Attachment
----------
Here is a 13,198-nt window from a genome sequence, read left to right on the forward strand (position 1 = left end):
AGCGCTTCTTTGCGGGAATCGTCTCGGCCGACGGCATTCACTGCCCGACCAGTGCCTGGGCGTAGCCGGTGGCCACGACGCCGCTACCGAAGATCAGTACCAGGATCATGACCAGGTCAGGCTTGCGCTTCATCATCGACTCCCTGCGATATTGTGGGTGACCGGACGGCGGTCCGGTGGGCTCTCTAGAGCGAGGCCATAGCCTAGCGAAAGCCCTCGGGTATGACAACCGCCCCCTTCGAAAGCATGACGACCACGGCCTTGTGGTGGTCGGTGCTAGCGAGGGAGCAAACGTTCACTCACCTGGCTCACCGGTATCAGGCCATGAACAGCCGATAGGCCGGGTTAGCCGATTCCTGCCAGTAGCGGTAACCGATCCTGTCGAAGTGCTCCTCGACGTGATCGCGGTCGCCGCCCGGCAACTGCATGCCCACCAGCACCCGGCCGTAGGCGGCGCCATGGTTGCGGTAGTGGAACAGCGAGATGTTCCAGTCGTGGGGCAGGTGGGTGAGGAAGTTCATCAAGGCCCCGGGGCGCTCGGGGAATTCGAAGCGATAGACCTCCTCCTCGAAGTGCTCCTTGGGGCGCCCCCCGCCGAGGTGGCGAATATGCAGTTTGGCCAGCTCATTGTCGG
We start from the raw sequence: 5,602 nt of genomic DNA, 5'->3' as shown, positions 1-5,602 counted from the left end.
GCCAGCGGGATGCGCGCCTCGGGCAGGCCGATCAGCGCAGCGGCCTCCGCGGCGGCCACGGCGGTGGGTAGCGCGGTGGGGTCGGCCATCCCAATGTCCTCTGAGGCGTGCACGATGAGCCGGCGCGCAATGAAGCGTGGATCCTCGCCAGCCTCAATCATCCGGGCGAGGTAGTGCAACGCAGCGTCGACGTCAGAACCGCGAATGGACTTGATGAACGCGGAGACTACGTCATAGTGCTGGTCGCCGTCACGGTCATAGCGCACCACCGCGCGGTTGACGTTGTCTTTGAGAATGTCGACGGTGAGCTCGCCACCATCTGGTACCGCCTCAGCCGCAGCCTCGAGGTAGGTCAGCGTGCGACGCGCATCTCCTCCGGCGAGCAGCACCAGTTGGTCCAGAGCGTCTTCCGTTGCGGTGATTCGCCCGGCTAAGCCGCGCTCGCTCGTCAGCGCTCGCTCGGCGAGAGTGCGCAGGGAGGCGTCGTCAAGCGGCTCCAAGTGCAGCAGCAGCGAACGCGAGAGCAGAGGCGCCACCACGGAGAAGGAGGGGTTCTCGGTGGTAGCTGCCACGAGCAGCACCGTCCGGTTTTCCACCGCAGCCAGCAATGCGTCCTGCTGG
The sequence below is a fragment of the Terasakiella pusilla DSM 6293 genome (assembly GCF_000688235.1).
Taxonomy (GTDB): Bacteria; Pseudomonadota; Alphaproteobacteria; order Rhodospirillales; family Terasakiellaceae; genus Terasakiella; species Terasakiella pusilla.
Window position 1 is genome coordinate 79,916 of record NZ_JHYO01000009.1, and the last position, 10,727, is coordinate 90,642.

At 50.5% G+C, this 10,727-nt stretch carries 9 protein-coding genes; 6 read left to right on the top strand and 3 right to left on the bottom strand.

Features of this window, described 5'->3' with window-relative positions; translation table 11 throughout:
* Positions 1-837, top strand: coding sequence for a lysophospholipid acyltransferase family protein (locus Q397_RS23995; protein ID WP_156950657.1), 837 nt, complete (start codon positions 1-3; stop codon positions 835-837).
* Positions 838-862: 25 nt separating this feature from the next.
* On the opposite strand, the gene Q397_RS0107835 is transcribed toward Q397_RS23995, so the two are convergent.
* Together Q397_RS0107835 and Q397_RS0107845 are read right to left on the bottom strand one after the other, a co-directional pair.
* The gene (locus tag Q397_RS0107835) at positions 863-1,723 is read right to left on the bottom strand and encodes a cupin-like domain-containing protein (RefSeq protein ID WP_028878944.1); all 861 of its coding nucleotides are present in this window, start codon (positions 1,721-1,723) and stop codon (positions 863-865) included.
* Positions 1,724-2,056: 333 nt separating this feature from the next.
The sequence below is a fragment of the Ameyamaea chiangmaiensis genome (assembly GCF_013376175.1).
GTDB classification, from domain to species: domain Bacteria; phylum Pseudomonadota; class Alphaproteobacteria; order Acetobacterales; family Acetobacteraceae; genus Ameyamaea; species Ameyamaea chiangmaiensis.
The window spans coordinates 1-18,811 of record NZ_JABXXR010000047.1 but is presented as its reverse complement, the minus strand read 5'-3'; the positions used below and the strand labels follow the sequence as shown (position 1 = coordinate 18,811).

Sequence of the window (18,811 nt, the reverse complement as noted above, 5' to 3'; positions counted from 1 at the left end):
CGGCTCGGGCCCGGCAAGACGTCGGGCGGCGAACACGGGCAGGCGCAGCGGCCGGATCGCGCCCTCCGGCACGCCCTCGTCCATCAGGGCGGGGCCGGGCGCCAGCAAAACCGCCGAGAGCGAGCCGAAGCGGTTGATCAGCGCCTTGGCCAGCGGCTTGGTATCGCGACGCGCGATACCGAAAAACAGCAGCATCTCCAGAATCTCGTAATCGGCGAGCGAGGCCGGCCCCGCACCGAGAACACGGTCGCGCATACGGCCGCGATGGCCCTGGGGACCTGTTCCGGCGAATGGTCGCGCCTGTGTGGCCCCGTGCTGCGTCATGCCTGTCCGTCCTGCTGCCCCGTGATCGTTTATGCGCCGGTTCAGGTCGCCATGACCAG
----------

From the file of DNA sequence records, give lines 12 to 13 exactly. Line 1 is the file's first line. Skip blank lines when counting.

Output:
* On the opposite strand, the gene Q397_RS0107835 is transcribed toward Q397_RS23995, so the two are convergent.
* Together Q397_RS0107835 and Q397_RS0107845 are read right to left on the bottom strand one after the other, a co-directional pair.